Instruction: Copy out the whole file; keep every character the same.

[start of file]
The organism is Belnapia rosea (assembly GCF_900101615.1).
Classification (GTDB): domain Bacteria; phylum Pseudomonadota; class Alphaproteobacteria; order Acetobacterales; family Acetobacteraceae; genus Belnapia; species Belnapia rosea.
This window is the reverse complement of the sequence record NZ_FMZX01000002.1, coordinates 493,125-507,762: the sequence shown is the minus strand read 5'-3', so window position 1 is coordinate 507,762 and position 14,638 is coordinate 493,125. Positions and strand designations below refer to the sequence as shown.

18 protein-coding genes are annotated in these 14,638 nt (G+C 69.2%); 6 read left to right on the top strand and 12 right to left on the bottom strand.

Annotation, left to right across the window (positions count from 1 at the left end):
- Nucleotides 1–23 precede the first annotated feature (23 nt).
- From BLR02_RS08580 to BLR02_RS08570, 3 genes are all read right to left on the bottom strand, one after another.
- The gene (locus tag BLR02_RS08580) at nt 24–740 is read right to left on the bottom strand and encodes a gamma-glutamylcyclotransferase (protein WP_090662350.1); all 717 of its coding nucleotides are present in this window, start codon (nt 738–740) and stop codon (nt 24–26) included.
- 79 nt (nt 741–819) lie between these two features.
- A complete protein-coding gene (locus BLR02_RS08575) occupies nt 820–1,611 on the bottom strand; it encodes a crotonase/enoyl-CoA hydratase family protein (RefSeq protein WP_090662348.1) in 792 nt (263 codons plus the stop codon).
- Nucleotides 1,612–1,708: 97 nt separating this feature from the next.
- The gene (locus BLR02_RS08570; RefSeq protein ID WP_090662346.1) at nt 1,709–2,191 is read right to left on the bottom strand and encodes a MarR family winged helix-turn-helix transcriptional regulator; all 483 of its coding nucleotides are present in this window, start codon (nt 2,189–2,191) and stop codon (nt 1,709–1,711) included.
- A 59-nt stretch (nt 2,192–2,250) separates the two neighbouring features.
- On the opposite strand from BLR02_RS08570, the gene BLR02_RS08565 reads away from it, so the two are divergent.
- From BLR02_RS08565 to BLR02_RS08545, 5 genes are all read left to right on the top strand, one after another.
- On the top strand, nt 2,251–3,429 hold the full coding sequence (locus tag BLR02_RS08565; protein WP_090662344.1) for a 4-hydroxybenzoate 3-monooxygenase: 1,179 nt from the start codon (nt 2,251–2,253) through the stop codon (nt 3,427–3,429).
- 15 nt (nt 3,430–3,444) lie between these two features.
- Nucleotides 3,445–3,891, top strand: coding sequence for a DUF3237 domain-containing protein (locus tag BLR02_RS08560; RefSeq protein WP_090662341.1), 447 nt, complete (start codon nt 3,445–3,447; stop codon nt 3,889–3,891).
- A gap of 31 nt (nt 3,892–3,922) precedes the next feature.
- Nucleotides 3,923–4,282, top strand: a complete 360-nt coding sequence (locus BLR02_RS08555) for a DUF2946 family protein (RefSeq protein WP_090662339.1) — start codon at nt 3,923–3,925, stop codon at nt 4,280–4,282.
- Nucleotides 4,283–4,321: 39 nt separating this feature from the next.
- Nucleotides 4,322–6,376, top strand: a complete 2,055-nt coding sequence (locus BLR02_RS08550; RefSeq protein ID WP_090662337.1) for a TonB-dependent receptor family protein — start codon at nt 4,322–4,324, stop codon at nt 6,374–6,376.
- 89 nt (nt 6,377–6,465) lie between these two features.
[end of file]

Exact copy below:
The organism is Belnapia rosea (assembly GCF_900101615.1).
Classification (GTDB): domain Bacteria; phylum Pseudomonadota; class Alphaproteobacteria; order Acetobacterales; family Acetobacteraceae; genus Belnapia; species Belnapia rosea.
This window is the reverse complement of the sequence record NZ_FMZX01000002.1, coordinates 493,125-507,762: the sequence shown is the minus strand read 5'-3', so window position 1 is coordinate 507,762 and position 14,638 is coordinate 493,125. Positions and strand designations below refer to the sequence as shown.

18 protein-coding genes are annotated in these 14,638 nt (G+C 69.2%); 6 read left to right on the top strand and 12 right to left on the bottom strand.

Annotation, left to right across the window (positions count from 1 at the left end):
- Nucleotides 1–23 precede the first annotated feature (23 nt).
- From BLR02_RS08580 to BLR02_RS08570, 3 genes are all read right to left on the bottom strand, one after another.
- The gene (locus tag BLR02_RS08580) at nt 24–740 is read right to left on the bottom strand and encodes a gamma-glutamylcyclotransferase (protein WP_090662350.1); all 717 of its coding nucleotides are present in this window, start codon (nt 738–740) and stop codon (nt 24–26) included.
- 79 nt (nt 741–819) lie between these two features.
- A complete protein-coding gene (locus BLR02_RS08575) occupies nt 820–1,611 on the bottom strand; it encodes a crotonase/enoyl-CoA hydratase family protein (RefSeq protein WP_090662348.1) in 792 nt (263 codons plus the stop codon).
- Nucleotides 1,612–1,708: 97 nt separating this feature from the next.
- The gene (locus BLR02_RS08570; RefSeq protein ID WP_090662346.1) at nt 1,709–2,191 is read right to left on the bottom strand and encodes a MarR family winged helix-turn-helix transcriptional regulator; all 483 of its coding nucleotides are present in this window, start codon (nt 2,189–2,191) and stop codon (nt 1,709–1,711) included.
- A 59-nt stretch (nt 2,192–2,250) separates the two neighbouring features.
- On the opposite strand from BLR02_RS08570, the gene BLR02_RS08565 reads away from it, so the two are divergent.
- From BLR02_RS08565 to BLR02_RS08545, 5 genes are all read left to right on the top strand, one after another.
- On the top strand, nt 2,251–3,429 hold the full coding sequence (locus tag BLR02_RS08565; protein WP_090662344.1) for a 4-hydroxybenzoate 3-monooxygenase: 1,179 nt from the start codon (nt 2,251–2,253) through the stop codon (nt 3,427–3,429).
- 15 nt (nt 3,430–3,444) lie between these two features.
- Nucleotides 3,445–3,891, top strand: coding sequence for a DUF3237 domain-containing protein (locus tag BLR02_RS08560; RefSeq protein WP_090662341.1), 447 nt, complete (start codon nt 3,445–3,447; stop codon nt 3,889–3,891).
- A gap of 31 nt (nt 3,892–3,922) precedes the next feature.
- Nucleotides 3,923–4,282, top strand: a complete 360-nt coding sequence (locus BLR02_RS08555) for a DUF2946 family protein (RefSeq protein WP_090662339.1) — start codon at nt 3,923–3,925, stop codon at nt 4,280–4,282.
- Nucleotides 4,283–4,321: 39 nt separating this feature from the next.
- Nucleotides 4,322–6,376, top strand: a complete 2,055-nt coding sequence (locus BLR02_RS08550; RefSeq protein ID WP_090662337.1) for a TonB-dependent receptor family protein — start codon at nt 4,322–4,324, stop codon at nt 6,374–6,376.
- 89 nt (nt 6,377–6,465) lie between these two features.